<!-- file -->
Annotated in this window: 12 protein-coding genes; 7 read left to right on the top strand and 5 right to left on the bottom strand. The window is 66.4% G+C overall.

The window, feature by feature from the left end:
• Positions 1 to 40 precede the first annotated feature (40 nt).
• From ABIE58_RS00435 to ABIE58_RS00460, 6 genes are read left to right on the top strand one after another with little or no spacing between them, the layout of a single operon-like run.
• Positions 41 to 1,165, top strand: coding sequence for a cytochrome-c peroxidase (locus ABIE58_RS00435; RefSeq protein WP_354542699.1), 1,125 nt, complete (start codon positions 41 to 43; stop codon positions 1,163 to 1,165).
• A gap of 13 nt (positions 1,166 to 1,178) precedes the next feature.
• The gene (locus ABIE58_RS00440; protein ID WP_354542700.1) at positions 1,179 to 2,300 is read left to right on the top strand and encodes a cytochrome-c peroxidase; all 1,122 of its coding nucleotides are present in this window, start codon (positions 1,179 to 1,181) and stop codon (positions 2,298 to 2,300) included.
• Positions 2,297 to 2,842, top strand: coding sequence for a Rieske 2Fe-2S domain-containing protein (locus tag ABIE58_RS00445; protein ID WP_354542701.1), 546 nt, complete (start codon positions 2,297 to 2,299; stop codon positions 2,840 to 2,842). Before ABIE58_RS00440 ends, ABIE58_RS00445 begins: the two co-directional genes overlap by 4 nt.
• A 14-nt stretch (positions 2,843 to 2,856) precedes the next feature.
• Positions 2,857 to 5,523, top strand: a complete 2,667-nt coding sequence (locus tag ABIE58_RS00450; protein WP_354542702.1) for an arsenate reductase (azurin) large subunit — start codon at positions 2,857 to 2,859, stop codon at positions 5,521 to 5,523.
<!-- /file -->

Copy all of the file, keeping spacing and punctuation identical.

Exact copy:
Annotated in this window: 12 protein-coding genes; 7 read left to right on the top strand and 5 right to left on the bottom strand. The window is 66.4% G+C overall.

The window, feature by feature from the left end:
• Positions 1 to 40 precede the first annotated feature (40 nt).
• From ABIE58_RS00435 to ABIE58_RS00460, 6 genes are read left to right on the top strand one after another with little or no spacing between them, the layout of a single operon-like run.
• Positions 41 to 1,165, top strand: coding sequence for a cytochrome-c peroxidase (locus ABIE58_RS00435; RefSeq protein WP_354542699.1), 1,125 nt, complete (start codon positions 41 to 43; stop codon positions 1,163 to 1,165).
• A gap of 13 nt (positions 1,166 to 1,178) precedes the next feature.
• The gene (locus ABIE58_RS00440; protein ID WP_354542700.1) at positions 1,179 to 2,300 is read left to right on the top strand and encodes a cytochrome-c peroxidase; all 1,122 of its coding nucleotides are present in this window, start codon (positions 1,179 to 1,181) and stop codon (positions 2,298 to 2,300) included.
• Positions 2,297 to 2,842, top strand: coding sequence for a Rieske 2Fe-2S domain-containing protein (locus tag ABIE58_RS00445; protein ID WP_354542701.1), 546 nt, complete (start codon positions 2,297 to 2,299; stop codon positions 2,840 to 2,842). Before ABIE58_RS00440 ends, ABIE58_RS00445 begins: the two co-directional genes overlap by 4 nt.
• A 14-nt stretch (positions 2,843 to 2,856) precedes the next feature.
• Positions 2,857 to 5,523, top strand: a complete 2,667-nt coding sequence (locus tag ABIE58_RS00450; protein WP_354542702.1) for an arsenate reductase (azurin) large subunit — start codon at positions 2,857 to 2,859, stop codon at positions 5,521 to 5,523.